March 30, 2013

Easter Egg Natural Dye 天然染料復活節彩蛋

Easter Egg Natural Dye

easter eggs natural dye
By Published: 2013-03-30
Here's something fun and natural for Easter.  My little girl and I had made Easter Eggs for the first time last year when she was almost 3 years old.  It was really fun and we did a post about our tiny Easter Eggs, but in my heart I was a bit horrified by the obnoxiously bright fakeness of the food coloring dyes that we used and that were eventually eaten into our systems along with the eggs.  (No, we didn't eat the shells but the coloring kinda soaks in quite a bit, doesn't it?)  So I was really interested when, this year, as I was mentally preparing for Easter Egg making, to see a blog article on using natural dyes to make really beautiful natural Easter Eggs.  We tried it and as you can see the result is quite a looker and very very safe to eat for your little ones. It takes a bit more time and effort but we definitely thought the results were gorgeously worth it.

Chinese Egg Fried Rice 蛋炒飯

Chinese Egg Fried Rice 蛋炒飯

chinese egg fried rice recipe
By Published: 2013-03-30
Chinese Egg fried rice, or 蛋炒飯, is the quintessential leftover dish.  You open your fridge and you've got leftover rice, leftover char sui, leftover choi sum, etc from yesterday's dinner.  What're you gonna do?  Make chinese egg fried rice of course.   As long as you have the basics, i.e. rice, egg, spring onion, then you just chop up and throw in whatever else leftovers that you have and you will end up with a easy to make, lip-smacking and creative dish that you can serve instead of plain rice.  (Kids love this!  My dearest Grandma 奶奶 used to make this as an after-school snack everyday.)

March 28, 2013

Chinese Pickles 酸瓜

Chinese Pickles 酸瓜

chinese pickle cantonese recipe
By Published: 2013-03-28
Did you know that the Chinese love pickles too?  There are all kinds of chinese pickles, or 酸瓜, from all the different provinces of China.  In Sichuan they even have special pickling jars! 

chinese pickle cantonese recipe
Chinese Pickling Urn
(Image from The Key to Chinese Cooking by Irene Kuo)

Here is the description of chinese pickling jars from the wonderful cookbook The Key to Chinese Cooking by Irene Kuo (illustration also from the book):  "Home pickling was so important in Chinese households that special porcelain urns were made from the kilns of Kwangsi province.  Measuring about 3 feet in height and 1 foot in diameter, the beautiful blue-white jar, resembling a vase, was ingeniously designed for perfect functioning.  Around the neck was a deep cup into which water was poured.  When the cover, shaped like a deep rice bowl, was placed over this cup its rim was submerged in about 2 inches of water, thereby preventing air from seeping in but allowing the gas of fermentation to escape through the water as the brine aged."  Wouldn't I just love to have one of these beautiful pickling urns in my house if I could only find a couple inches of space to spare!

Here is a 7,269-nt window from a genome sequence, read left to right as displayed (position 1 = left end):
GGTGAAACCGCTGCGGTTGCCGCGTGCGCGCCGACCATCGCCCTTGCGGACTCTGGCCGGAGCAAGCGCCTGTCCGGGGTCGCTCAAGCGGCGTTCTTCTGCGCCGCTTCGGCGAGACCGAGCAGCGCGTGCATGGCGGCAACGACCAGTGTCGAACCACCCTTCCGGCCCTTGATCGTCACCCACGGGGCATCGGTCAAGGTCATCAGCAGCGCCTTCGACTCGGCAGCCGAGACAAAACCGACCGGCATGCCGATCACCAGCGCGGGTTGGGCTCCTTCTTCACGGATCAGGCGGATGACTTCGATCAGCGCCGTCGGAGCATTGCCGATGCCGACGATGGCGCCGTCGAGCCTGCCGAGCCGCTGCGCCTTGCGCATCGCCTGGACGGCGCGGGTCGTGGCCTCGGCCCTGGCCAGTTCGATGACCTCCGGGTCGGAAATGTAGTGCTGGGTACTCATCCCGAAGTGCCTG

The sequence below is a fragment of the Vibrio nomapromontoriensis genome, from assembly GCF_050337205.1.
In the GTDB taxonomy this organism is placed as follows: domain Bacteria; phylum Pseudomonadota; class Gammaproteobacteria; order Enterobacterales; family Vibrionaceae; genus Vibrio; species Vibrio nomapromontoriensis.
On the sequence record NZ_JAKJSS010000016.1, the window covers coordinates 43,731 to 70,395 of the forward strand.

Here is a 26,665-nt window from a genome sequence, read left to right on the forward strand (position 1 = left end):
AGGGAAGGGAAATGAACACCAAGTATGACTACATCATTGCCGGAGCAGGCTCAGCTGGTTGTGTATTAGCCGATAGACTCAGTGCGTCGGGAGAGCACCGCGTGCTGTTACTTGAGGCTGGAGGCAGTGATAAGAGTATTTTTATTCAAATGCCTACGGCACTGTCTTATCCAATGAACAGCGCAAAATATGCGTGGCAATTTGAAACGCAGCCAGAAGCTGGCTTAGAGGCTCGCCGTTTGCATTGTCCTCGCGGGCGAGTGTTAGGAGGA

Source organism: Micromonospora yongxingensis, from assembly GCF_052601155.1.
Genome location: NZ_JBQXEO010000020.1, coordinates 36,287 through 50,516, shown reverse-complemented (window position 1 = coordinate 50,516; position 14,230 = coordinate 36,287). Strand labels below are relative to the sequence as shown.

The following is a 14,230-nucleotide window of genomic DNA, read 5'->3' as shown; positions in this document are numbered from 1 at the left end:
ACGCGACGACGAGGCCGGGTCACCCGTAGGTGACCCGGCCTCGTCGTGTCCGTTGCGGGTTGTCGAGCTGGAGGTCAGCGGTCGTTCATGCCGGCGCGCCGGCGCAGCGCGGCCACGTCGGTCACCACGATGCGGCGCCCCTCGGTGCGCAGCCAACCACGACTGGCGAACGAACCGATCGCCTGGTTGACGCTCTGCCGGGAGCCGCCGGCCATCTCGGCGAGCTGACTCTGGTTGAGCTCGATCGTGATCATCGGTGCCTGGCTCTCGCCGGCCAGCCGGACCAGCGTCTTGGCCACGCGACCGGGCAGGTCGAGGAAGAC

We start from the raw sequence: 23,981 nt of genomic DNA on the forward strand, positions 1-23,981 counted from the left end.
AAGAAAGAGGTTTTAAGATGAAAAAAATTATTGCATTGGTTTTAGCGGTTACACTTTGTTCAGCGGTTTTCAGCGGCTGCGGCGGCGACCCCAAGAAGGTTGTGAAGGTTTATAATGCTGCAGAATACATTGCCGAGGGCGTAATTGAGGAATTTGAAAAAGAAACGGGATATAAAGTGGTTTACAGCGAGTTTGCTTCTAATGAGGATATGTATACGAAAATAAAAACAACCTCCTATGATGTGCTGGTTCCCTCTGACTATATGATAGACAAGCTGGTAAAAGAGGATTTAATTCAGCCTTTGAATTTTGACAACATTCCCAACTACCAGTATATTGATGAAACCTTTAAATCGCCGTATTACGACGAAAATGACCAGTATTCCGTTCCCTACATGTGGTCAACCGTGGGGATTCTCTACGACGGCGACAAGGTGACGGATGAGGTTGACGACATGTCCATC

March 17, 2013

Chinese Red Cooked Pork 紅燒肉

Chinese Red Cooked Pork 紅燒肉

chinese red cooked pork recipe
By Published: 2013-03-17
I must confess to love, love, love chinese red cooked pork, or 紅燒肉.  This is meat cooked to fragrant, mouth melting perfection.  It is an all time favorite comfort food from my childhood, never failing to elict oohs and aahs from happy eaters.  Whenever my dearest grandmother, my 奶奶, decided to make her famous red cooked pork using the ham hock I would hover anxiously near the simmering pot on tiptoe, peeking in, fascinated to observe the beautifully huge round of thick skin, luscious fat and dark meat circling the thick leg bone slowly transforming into melt in your mouth porky deliciousness.  Let me tell you that grandmother's red cooked pork was not just food...it was an event!  I remember we had to use our biggest deepest soup bowl to dish up the pork when done and bring it to the family table.  What a spectacular sight!  And then finally, at the go ahead, everyone's chopsticks diving in and  coming away with a bit of the skin, a bit of the creamy fat and a bit of the tender meat for each bite. Yummy, yummy, yummy!!  And dearest 奶奶 made it all look so easy, just throwing things casually into the pot and watching with half an eye, but let me assure you that her Red Cooked Pork 紅燒肉 is still the best I have ever had.
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